I once heard a person say that if you stay still long enough, you are going to find you.
Like many people, I was forced into stillness in 2020, due to the pandemic. Life came to a halt and I was now having to sit with myself for the first time in a very long time. That isolation came and went in waves. In the beginning of quarantine, I welcomed the new time alone. I had time to care for myself in ways that constant grind culture prevented me from doing. But as the pandemic persisted, I soon felt the pull to get outside.
That’s when I made a return to cycling after a decade of being off a bicycle. Several days a week, I found myself biking on Martin Luther King Drive, which the city shut down to vehicle traffic to become a safe haven for Philadelphians trying to navigate their wellness during a pandemic.
Biking on Martin Luther King Drive in 2020 was one of the first times I saw other people again after being quarantined. People were out cycling and walking. Families and small groups were working out. Everyone who was on the drive was just trying to do their best in a time of uncertainty. Being a part of this community of people was a mood lifter during the earlier darker days of the pandemic, when social isolation was triggering feelings of loneliness. Being able to see others engaging in physical activities made me feel connected to people again.
And it wasn’t just me. During the pandemic, Martin Luther King Drive has seen a 1,300% increase in biker and pedestrian use and has become the most popular outdoor space in Philadelphia.
That’s why it’s so baffling that the city recently announced that the drive would reopen to vehicle traffic on weekdays in August. This move leaves all of these newfound users of the drive, including me, without this space to engage in outside activities. Of course, Philadelphia has other green spaces — Fairmount and Wissahickon Parks, the Schuylkill River Trail, to name just a few — but MLK Drive is special because the Schuylkill water encloses the trail on both sides. The trail is wide and open, leaving enough space for bikers and walkers to socially distance safely. It’s also accessible to commuters and has two bike sharing locations on the trail.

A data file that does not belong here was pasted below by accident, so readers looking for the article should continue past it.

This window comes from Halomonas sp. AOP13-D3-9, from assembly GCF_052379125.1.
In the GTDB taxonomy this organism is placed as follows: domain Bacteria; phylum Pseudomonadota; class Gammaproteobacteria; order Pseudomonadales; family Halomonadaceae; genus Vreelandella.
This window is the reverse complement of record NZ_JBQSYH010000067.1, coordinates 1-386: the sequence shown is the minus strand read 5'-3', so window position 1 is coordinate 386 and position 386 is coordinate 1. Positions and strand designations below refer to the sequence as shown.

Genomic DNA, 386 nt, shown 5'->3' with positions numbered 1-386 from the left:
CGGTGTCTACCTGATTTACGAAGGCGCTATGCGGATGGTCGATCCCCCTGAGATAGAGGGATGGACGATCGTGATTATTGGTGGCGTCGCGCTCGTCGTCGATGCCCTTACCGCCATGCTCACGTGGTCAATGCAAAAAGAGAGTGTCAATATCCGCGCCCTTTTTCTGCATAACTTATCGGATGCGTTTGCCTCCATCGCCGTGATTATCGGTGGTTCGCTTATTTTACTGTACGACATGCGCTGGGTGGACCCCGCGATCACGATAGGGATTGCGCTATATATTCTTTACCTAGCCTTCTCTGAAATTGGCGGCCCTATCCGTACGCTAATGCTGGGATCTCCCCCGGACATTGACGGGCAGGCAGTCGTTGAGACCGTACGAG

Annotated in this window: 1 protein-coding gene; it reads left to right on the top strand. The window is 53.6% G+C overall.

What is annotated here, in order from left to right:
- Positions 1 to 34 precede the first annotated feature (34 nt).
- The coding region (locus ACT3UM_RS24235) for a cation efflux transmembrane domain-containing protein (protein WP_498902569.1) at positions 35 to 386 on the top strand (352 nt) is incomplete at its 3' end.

Reopening MLK Drive to traffic is such a disservice to the Philadelphia community, especially as social distancing and staying at home for over a year have taken a toll on the mental health of many Philadelphians. Even though the pandemic feels as if it is winding down, thanks to the availability of vaccines, Philadelphians will be grappling with the after-effects of the last 15 months for a long time.
We need a car-free MLK Drive now just as much as we did in 2020.
There have been myriad recent articles that have pointed to outdoor play and nature-based activities as a tool to cope with major stressors from the COVID-19 pandemic. There is a positive relationship between green spaces and mental well-being. A study by Ecological Applications, the journal from the Ecological Society of America, reported last year that people with more exposure to the outdoors and nature have higher levels of happiness, life satisfaction, and self-esteem.
Keeping Martin Luther King Drive car-free will reduce levels of depression, loneliness, and anxiety. Philadelphia is a particularly urban city, where there are residents who don’t even have access to trees on their streets. People who don’t have access to green spaces need more options for getting outside, not fewer.
One thing I have learned from living through a year of a pandemic is that the world can function differently. Just as many of our places of employment will continue to allow working from home, drivers will continue to get to their destinations, even if Martin Luther King Drive is closed to cars. For the last year, they’ve found alternate routes. Prioritizing a safe space for the wellness and health of Philadelphians should always trump vehicle traffic. Keep MLK Drive car-free permanently.
Iresha Picot is a licensed behavior specialist and therapist, doula, and community activist. A Philly transplant by way of Virginia, Iresha is the co-editor of the book “The Color of Hope: People of Color Mental Health Narratives” and has written articles in Research in the Teaching of English, Elephant Journal, Aunt Chloe’s Journal, Specter Magazine, For Harriet, and The Inquirer. She has been featured in NPR, Bicycle Magazine, and PBS American Portraits.